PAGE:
4 thoughts on “Miscellania

  1. I just wanted to encourage you and let you know that your exceptional patience and kindness is beautiful. I remember you once telling me that your mom needed an enemy so she could understand how to function in any given situation. The longer I live the more I understand the kind of childhood pain that gives rise to such a coping mechanism. Your responses have to be greatly unsettling for her. They also are such a gift, an opportunity to have an experience of healing. You are uniquely positioned to offer that gift, and may be the only person from whom it is safe enough for her to take it. I am praying that she will. Blessings, Fawn

    Sent from my iPad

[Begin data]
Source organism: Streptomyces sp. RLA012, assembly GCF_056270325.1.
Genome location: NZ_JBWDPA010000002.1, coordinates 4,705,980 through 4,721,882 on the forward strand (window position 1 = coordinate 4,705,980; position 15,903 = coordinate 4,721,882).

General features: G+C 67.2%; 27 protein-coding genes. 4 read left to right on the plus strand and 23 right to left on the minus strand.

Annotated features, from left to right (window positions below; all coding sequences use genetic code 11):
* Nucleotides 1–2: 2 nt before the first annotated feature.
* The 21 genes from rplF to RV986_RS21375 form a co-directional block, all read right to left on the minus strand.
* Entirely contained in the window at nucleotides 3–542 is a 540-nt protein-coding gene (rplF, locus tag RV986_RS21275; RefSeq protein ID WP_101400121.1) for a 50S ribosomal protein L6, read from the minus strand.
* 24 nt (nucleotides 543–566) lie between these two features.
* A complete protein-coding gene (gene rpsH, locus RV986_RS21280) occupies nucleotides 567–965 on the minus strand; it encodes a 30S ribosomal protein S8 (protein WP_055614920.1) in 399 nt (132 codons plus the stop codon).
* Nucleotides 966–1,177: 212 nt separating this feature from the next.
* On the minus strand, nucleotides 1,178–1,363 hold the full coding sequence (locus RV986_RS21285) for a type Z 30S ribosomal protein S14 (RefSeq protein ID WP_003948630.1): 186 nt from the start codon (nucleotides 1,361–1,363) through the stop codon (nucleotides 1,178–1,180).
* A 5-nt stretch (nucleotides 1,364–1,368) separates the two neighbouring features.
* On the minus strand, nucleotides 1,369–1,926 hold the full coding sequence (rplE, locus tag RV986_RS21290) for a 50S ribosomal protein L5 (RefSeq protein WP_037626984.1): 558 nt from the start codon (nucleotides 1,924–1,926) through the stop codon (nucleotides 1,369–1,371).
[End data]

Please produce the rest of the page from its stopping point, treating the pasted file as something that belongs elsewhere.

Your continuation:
• I said that? I’m glad you remembered it—it’s easy to lose perspective in the middle of it, and it’s nice to think that I might once have felt reasonable enough to analyze from a cool remove. Thank you for your encouragement. I pray that I can stay the person I feel called to be amid all this button-pushing. She’s good at provoking, so resisting all that bait gets challenging. But I’d like to keep choosing and not react any more than is strictly unavoidable. It’s streaky— we were on a good streak just before this, and hopefully the current streak is almost played out.